The pain is still there. The yawn stops abruptly and his body slumps back onto the hard mattress. Something is wrong with his right shoulder; there's a dull ache that doesn't seem to go away, his fingers are swollen and his whole body is rebelling against its senses. There's a thick fog in his brain. The phlegm is stuck on its way down from his sinuses to his throat and it makes him want to puke early in the morning: at 11:30am. The curtains are open a crack and a hard ray of sunlight strikes him across the neck where sweat builds up slowly; never running or drying, just sticky. He wishes he had got drunk. He swings his feet down to his Adidas slippers, drags them to the bathroom, pulls the blue-green-and-purple eight-thousand rupee cotton sarong from Barefoot over his waist and carefully pisses onto the rim of the commode. Flush. The sarong falls, so he bends to pick it up; he could kiss the piss-pot on the way down. The Apple i-phone blinks, he checks the number on the screen and puts it to his ear as he ties the sarong and walks towards the balcony.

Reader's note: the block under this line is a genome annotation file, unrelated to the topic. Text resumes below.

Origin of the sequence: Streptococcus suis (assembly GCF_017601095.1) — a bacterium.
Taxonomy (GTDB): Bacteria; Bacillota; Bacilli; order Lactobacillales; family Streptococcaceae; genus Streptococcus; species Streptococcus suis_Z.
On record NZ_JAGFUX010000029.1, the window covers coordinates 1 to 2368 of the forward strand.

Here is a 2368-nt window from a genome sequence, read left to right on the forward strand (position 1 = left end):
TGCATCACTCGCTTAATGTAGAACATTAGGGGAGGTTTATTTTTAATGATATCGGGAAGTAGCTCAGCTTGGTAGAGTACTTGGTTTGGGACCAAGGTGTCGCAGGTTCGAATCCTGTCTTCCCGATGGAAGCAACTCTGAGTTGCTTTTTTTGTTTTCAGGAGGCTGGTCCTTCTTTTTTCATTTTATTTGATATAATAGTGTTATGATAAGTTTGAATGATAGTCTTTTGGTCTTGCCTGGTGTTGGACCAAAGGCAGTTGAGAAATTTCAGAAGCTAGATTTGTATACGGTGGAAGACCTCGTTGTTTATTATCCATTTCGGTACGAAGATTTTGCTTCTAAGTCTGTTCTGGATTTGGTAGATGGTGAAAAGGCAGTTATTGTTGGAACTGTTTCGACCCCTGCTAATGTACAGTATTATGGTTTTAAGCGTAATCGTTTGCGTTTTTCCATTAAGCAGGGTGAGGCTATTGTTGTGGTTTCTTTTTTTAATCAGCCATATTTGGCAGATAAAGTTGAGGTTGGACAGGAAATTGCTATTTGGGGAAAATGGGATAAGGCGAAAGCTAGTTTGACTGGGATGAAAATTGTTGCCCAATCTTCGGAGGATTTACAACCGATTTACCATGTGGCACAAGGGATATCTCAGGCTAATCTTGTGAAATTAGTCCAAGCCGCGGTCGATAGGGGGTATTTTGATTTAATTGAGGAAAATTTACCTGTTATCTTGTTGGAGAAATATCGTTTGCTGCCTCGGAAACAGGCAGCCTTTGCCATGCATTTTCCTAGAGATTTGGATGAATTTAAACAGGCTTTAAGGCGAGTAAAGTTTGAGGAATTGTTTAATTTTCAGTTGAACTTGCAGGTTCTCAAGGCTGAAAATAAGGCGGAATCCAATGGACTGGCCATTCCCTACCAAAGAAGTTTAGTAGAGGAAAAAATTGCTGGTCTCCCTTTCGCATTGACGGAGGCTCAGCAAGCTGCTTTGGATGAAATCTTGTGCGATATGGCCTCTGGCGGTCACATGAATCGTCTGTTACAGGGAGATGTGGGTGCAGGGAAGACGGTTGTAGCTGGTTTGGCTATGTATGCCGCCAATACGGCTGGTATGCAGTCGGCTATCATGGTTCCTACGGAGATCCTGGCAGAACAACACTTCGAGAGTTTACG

"Baby, good morning!"
"Did you just wake up?"
Chirpy and asking questions.
"Did you sleep well?"
Still chirpy and more
"No, I woke up from a dream and couldn't go back to sleep"
"Aiyo angel, I keep telling you no..."
A year and half and still the same rattle. She loves him, he knows; but there's nothing to say and she wants to talk. The phone starts getting hot and his ear sweaty; the sunlight, the dead air and the flies doing jumps-and-saccades around the balcony table don't help. There's a throbbing behind his eyes. He takes up the pack of cigarettes, flips the cover and carefully picks one. The white-gold lighter with his name engraved on it clicks and he puffs, then inhales, wincing at the smoke.
She's still talking.
"Here, I have some work to do; I'll call you when I'm free"
The chirping stops.
"Ok... I love you"
He knows it hurts her, but it doesn't matter now. A fly settles on the edge of his mug and washes its hands in his tea.
The real-estate man hasn't called. The offer is not good, but he doesn't care. The ancestral home with the surrounding paddy, villages and thickets are worth at least five million dollars, but he's desperate now. If he gets five hundred thousands, he can come clean. Anything goes now, everything.
The house? sold.
The car? sold.
The family name; his children's heritage? selling.
But he knows the man won't call.
The there's the woman. He could sell her. She loves him; she'd do anything for him. She's all he has left; and the Magnum 45.